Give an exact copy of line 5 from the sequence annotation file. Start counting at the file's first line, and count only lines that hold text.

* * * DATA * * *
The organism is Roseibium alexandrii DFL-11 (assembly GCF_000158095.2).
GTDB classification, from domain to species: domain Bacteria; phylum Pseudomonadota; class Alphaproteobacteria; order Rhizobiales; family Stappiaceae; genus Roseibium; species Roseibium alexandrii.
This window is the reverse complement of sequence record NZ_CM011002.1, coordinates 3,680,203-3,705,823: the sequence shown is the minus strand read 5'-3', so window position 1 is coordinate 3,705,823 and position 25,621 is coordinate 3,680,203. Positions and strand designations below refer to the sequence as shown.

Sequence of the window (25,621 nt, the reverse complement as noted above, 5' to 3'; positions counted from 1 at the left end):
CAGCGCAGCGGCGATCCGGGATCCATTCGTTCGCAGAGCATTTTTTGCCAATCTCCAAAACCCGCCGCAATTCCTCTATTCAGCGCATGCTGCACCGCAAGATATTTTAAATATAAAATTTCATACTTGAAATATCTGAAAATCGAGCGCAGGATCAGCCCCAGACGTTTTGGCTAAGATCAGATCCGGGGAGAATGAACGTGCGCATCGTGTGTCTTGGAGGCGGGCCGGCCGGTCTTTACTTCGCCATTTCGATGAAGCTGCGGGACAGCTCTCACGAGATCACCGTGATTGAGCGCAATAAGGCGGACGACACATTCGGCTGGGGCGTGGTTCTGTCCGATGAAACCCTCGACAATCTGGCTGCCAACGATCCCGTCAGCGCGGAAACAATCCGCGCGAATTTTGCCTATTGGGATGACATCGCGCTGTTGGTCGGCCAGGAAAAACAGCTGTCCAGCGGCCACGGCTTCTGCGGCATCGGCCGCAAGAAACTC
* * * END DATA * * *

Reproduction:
CAGCGCAGCGGCGATCCGGGATCCATTCGTTCGCAGAGCATTTTTTGCCAATCTCCAAAACCCGCCGCAATTCCTCTATTCAGCGCATGCTGCACCGCAAGATATTTTAAATATAAAATTTCATACTTGAAATATCTGAAAATCGAGCGCAGGATCAGCCCCAGACGTTTTGGCTAAGATCAGATCCGGGGAGAATGAACGTGCGCATCGTGTGTCTTGGAGGCGGGCCGGCCGGTCTTTACTTCGCCATTTCGATGAAGCTGCGGGACAGCTCTCACGAGATCACCGTGATTGAGCGCAATAAGGCGGACGACACATTCGGCTGGGGCGTGGTTCTGTCCGATGAAACCCTCGACAATCTGGCTGCCAACGATCCCGTCAGCGCGGAAACAATCCGCGCGAATTTTGCCTATTGGGATGACATCGCGCTGTTGGTCGGCCAGGAAAAACAGCTGTCCAGCGGCCACGGCTTCTGCGGCATCGGCCGCAAGAAACTC